'Revanche' is a film that ends strong but begins ugly and vulgar, although there's no question that the life director Götz Spielmann portrays is exactly that. Because of its candid approach, some viewers may find the frank portrayal of a brothel disturbing, and even perhaps unnecessary for a film that is ultimately concerned with redemption and forgiveness - but in this case I believe it's justified. One of my usual complaints about film in general is the use of clichéd shortcuts that hand the viewer stereotypes instead of characters, and even though Spielman doesn't escape it completely, this film's reflection of prostitution transforms the character of Tamara from cardboard into a real human being, and is what enables the build-up for film's quietly compelling finish.
Alex, an ex-convict, works as a gopher/driver for the owner of the brothel, and, in secret, carries on an affair with Tamara, a prostitute who needs 30,000 dollars to essentially buy her freedom. He hatches a plan to rob a bank, thereby acquiring the money they'll need to escape their dead-end lives (I've yet to see this turn out to be a good idea). Unsurprisingly, the bank robbery does not go off as planned, and Alex must confront the dark corners of his nature and decide what sort of revenge is justified when the world doesn't go along with your desires.
I've purposely left out a lot while summing up the film because, even though the information is easily accessible, it moves at different pace and with so few conventional clues that it achieves a heightened unpredictability that I wouldn't want to ruin. Unpredictable may be too strong of a description, but the director does add a dose of uncertainty to a storyline that, in other hands, might have been numbingly safe and routine. As I mentioned, pacing has a lot to do with it, and this may turn off some viewers. There are stretches in the film where little happens - and even when the crucial moment arrives and Alex must decide what the rest of his life is going to look like, it comes with no warning and nearly off screen. An inattentive viewer may miss it completely.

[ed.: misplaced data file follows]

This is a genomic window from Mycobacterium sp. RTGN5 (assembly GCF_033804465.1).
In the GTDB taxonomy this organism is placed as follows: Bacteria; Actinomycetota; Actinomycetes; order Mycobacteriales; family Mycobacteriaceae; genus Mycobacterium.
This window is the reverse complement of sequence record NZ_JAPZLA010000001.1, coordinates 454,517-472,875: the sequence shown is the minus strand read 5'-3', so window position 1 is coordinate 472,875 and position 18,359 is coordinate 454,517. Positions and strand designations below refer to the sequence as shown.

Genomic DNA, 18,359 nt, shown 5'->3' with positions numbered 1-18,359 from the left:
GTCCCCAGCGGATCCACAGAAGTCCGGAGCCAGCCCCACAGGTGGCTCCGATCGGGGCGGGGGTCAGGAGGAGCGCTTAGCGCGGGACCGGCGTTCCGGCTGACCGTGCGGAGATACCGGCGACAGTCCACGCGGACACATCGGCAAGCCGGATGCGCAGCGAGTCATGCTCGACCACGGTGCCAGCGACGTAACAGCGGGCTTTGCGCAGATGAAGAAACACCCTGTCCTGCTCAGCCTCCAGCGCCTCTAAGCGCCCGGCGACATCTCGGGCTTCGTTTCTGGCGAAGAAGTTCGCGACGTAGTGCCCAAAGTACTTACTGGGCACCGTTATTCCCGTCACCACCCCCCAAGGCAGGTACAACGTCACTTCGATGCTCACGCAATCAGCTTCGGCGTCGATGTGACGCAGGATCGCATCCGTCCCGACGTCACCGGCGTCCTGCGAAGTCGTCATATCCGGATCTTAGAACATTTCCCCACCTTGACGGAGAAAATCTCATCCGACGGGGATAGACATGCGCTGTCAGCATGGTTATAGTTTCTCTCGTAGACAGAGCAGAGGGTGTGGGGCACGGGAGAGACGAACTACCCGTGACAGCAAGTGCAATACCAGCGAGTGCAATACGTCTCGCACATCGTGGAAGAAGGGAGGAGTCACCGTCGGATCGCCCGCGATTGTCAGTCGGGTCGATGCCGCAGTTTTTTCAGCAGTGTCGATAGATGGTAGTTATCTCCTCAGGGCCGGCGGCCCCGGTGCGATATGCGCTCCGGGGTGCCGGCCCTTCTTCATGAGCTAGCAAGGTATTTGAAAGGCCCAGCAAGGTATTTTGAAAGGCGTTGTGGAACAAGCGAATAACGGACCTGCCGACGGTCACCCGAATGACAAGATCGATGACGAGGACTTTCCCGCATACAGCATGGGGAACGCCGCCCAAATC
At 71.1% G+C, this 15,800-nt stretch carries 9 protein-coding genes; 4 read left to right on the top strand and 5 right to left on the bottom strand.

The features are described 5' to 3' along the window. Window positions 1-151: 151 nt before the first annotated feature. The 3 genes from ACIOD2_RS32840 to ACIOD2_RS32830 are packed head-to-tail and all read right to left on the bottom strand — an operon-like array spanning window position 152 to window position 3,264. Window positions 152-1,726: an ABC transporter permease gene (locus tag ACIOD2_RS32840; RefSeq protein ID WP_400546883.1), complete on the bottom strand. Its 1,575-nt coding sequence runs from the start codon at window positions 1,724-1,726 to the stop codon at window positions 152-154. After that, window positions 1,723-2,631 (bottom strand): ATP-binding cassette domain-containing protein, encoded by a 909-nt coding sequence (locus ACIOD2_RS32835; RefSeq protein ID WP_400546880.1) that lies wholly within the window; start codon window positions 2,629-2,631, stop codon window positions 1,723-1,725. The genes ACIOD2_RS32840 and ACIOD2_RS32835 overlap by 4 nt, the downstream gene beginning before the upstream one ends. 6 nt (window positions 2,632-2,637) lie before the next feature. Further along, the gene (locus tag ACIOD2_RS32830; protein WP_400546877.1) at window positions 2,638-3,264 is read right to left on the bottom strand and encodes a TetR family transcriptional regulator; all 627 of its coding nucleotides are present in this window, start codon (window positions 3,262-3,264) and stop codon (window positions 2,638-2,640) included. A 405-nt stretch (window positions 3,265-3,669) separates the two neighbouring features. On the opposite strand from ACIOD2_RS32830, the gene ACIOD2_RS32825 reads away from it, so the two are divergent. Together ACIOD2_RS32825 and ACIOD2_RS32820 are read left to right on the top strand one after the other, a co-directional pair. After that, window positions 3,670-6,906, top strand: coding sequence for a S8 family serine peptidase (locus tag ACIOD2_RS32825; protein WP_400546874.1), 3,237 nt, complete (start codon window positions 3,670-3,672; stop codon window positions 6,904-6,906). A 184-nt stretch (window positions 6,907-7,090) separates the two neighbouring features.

I enjoyed this film a great deal once Alex began to deal with the aftermath of the robbery - and the entire movie was intelligent and un-condescending. Every time the director had an opportunity to do so, he treated the audience as if they were quite able to understand what was happening on screen, and didn't waste my time and patience by drumming every plot point into my head or spelling out every connection. Still, it did have some faults. Though random chance is definitely a factor in our lives, it's often difficult to accept on film, and this movie does indulge in it. Aside from that though, there was little to criticize. Cinematically crisp and striking, 'Revanche' delivers a resolution to impulse and fury that's told with both grace and dignity.
Although this film is not rated, it contains adult themes and situations, nudity, and frank sexual situations.